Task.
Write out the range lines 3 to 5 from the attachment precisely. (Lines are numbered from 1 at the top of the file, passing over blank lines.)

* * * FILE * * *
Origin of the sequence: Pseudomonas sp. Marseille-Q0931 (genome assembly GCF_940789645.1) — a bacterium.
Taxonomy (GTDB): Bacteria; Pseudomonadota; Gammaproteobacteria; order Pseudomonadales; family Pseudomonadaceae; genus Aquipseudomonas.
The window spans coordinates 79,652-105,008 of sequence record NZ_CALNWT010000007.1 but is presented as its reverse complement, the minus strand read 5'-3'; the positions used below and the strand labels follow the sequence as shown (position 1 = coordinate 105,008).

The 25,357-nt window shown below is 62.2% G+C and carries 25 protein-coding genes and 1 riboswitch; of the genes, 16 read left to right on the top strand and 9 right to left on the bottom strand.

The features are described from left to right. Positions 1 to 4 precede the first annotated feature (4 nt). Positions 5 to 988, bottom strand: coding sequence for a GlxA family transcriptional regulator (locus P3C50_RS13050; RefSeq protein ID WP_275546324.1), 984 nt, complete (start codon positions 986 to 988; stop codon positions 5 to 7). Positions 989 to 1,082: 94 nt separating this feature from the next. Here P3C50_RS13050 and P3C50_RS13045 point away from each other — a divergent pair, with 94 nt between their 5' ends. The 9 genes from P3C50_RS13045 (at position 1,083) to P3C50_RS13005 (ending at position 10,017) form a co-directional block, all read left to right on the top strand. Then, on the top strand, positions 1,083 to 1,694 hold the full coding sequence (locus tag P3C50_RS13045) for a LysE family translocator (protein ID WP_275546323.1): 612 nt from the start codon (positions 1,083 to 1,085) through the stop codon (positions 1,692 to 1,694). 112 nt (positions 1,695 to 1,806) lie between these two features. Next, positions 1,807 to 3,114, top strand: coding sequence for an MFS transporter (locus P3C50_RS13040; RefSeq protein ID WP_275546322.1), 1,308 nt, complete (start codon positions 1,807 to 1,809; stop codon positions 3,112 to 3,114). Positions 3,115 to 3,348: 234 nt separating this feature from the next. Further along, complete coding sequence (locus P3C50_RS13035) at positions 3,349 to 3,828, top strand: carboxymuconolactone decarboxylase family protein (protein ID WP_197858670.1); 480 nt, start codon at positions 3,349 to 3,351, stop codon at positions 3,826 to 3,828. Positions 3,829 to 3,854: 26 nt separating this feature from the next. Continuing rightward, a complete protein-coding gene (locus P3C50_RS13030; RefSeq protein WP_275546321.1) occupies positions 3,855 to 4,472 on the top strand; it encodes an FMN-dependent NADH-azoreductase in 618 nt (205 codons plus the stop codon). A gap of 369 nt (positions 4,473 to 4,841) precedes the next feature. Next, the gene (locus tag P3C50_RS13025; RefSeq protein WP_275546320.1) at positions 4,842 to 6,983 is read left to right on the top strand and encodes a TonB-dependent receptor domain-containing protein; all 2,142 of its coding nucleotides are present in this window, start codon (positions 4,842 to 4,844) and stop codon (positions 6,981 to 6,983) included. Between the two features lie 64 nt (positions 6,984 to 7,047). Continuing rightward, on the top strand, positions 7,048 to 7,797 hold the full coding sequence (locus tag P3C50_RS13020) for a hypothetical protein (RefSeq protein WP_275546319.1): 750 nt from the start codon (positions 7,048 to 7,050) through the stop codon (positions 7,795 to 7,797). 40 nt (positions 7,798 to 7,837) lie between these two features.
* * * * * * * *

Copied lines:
The window spans coordinates 79,652-105,008 of sequence record NZ_CALNWT010000007.1 but is presented as its reverse complement, the minus strand read 5'-3'; the positions used below and the strand labels follow the sequence as shown (position 1 = coordinate 105,008).

The 25,357-nt window shown below is 62.2% G+C and carries 25 protein-coding genes and 1 riboswitch; of the genes, 16 read left to right on the top strand and 9 right to left on the bottom strand.

The features are described from left to right. Positions 1 to 4 precede the first annotated feature (4 nt). Positions 5 to 988, bottom strand: coding sequence for a GlxA family transcriptional regulator (locus P3C50_RS13050; RefSeq protein ID WP_275546324.1), 984 nt, complete (start codon positions 986 to 988; stop codon positions 5 to 7). Positions 989 to 1,082: 94 nt separating this feature from the next. Here P3C50_RS13050 and P3C50_RS13045 point away from each other — a divergent pair, with 94 nt between their 5' ends. The 9 genes from P3C50_RS13045 (at position 1,083) to P3C50_RS13005 (ending at position 10,017) form a co-directional block, all read left to right on the top strand. Then, on the top strand, positions 1,083 to 1,694 hold the full coding sequence (locus tag P3C50_RS13045) for a LysE family translocator (protein ID WP_275546323.1): 612 nt from the start codon (positions 1,083 to 1,085) through the stop codon (positions 1,692 to 1,694). 112 nt (positions 1,695 to 1,806) lie between these two features. Next, positions 1,807 to 3,114, top strand: coding sequence for an MFS transporter (locus P3C50_RS13040; RefSeq protein ID WP_275546322.1), 1,308 nt, complete (start codon positions 1,807 to 1,809; stop codon positions 3,112 to 3,114). Positions 3,115 to 3,348: 234 nt separating this feature from the next. Further along, complete coding sequence (locus P3C50_RS13035) at positions 3,349 to 3,828, top strand: carboxymuconolactone decarboxylase family protein (protein ID WP_197858670.1); 480 nt, start codon at positions 3,349 to 3,351, stop codon at positions 3,826 to 3,828. Positions 3,829 to 3,854: 26 nt separating this feature from the next. Continuing rightward, a complete protein-coding gene (locus P3C50_RS13030; RefSeq protein WP_275546321.1) occupies positions 3,855 to 4,472 on the top strand; it encodes an FMN-dependent NADH-azoreductase in 618 nt (205 codons plus the stop codon). A gap of 369 nt (positions 4,473 to 4,841) precedes the next feature. Next, the gene (locus tag P3C50_RS13025; RefSeq protein WP_275546320.1) at positions 4,842 to 6,983 is read left to right on the top strand and encodes a TonB-dependent receptor domain-containing protein; all 2,142 of its coding nucleotides are present in this window, start codon (positions 4,842 to 4,844) and stop codon (positions 6,981 to 6,983) included. Between the two features lie 64 nt (positions 6,984 to 7,047). Continuing rightward, on the top strand, positions 7,048 to 7,797 hold the full coding sequence (locus tag P3C50_RS13020) for a hypothetical protein (RefSeq protein WP_275546319.1): 750 nt from the start codon (positions 7,048 to 7,050) through the stop codon (positions 7,795 to 7,797). 40 nt (positions 7,798 to 7,837) lie between these two features.